'I am gay' protests emerge in China as Weibo bans homosexual content

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"Sina Weibo's original decision simply made no sense - why link homosexuality with other illegal activities", said leading LGBTQ rights advocate Xiaogang Wei.

That announcement was quickly followed by fans of the page sharing their support by bringing back an old post titled, "I am gay".

This post was syndicated from The Herald Nigeria Newspaper. Now, however, Weibo has felt the pressure of public outcry and backed down saying: "We're no longer targeting gay content". One commenter wrote, "The country may be taking another detour, but for many people, it is their life".

Friday's announcement marked the beginning of a three-month campaign to better monitor comics, games, and short videos, in accordance with national cybersecurity laws. Since Friday people had been protesting by using hashtags like #Iamgaynotapervert.

A popular account by a gay rights group resumed posting today, following a 48-hour suspension. One Beijing company that employed 30 staff who organized events, clubs and meetings for the LGBT community was recently closed down following pressure from authorities.

China has a notorious history with censorship - generally as it involves sex, violence and the portrayal of China itself - but its record on homosexual-themed content and LGBT matters has been mixed.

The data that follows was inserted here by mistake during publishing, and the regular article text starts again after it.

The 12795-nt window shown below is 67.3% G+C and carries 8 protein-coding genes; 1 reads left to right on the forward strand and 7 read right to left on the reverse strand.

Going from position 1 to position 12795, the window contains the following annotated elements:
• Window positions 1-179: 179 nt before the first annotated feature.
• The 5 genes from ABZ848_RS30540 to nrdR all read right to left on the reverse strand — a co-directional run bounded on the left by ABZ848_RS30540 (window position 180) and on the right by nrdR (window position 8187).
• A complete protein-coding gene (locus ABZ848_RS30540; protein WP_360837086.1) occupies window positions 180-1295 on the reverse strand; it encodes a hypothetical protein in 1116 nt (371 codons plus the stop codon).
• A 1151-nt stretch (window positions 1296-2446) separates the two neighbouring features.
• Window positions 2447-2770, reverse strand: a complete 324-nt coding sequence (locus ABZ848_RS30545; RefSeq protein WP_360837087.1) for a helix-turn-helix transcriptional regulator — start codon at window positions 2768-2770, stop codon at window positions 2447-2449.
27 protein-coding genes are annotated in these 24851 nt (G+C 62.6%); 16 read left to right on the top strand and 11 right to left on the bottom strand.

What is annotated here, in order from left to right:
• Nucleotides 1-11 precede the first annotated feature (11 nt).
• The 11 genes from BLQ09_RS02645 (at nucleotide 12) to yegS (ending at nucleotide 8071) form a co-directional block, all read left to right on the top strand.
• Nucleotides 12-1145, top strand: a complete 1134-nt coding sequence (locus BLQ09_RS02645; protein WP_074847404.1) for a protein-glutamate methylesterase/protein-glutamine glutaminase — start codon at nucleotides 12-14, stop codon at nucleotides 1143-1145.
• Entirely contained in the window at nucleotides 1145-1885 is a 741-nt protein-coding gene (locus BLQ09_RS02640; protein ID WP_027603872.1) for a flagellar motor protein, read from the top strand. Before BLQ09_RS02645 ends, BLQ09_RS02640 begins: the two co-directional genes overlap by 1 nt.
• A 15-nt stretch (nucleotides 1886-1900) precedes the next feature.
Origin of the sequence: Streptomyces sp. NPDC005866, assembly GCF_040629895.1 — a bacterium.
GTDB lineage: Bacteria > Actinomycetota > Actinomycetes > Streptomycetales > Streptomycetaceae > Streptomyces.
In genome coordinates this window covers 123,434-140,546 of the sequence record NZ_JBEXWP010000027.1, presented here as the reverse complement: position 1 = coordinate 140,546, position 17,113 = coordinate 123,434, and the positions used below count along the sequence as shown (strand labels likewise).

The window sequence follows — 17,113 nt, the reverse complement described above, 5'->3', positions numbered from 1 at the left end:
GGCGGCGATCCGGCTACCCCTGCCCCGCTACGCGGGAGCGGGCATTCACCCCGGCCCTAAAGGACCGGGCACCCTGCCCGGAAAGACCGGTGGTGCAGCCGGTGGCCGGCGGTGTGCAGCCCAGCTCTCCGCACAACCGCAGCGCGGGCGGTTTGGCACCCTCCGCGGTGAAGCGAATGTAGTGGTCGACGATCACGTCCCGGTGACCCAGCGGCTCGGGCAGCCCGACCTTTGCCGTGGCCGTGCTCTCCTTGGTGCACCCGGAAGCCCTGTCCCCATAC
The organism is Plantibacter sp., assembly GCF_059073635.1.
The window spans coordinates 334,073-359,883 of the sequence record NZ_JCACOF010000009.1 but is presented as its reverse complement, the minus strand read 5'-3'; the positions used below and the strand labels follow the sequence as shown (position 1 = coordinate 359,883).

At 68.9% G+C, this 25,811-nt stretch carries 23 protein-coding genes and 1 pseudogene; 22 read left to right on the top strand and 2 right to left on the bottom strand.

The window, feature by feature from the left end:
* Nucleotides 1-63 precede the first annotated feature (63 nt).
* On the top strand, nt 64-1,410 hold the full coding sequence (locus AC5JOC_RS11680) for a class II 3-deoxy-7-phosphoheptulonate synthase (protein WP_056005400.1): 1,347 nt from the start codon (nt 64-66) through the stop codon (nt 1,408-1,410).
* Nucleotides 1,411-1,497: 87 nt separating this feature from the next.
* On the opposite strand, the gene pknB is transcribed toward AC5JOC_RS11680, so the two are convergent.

It also thanked the public for "discussions and suggestions".

A person uses the popular social app Weibo
Chinese social media giant Weibo backs down on 'gay' content ban after mass protest

The investigation will instead "primarily focus on pornographic and violent material", Weibo's statement said.

Chinese society, especially the online space, is adopting a more open attitude towards gay culture, resulting in a vibrant LGBT app scene to serve estimated tens of millions of people in the LGBT community in China. "It's awesome to see this happen now, with everyone - straight or gay, celebrities or ordinary people - using the hashtag and joining in".

In a post that has since been removed by the site, another user defiantly wrote, "Can't stop the rising rainbow" and included a rainbow emoji.

This was evident in a commentary published Sunday by the People's Daily, the publication controlled by the Community Party.

Weibo's initial announcement received hundreds of thousands of comments and shares, with the majority criticising the decision to clamp down on gay content.

"We are all gay tonight", read a post from the Beijing LGBT Center, featuring photographs of young men and women. The widely discussed "gay moment" in Disney's live-action Beauty and the Beast was allowed to run uncensored in Chinese cinemas past year, and state newspaper The People's Daily even celebrated the decision on Weibo, posting: "Controversial gay moment kept in Disney's #BeautyAndTheBeast. requires no guidance for minor audience".

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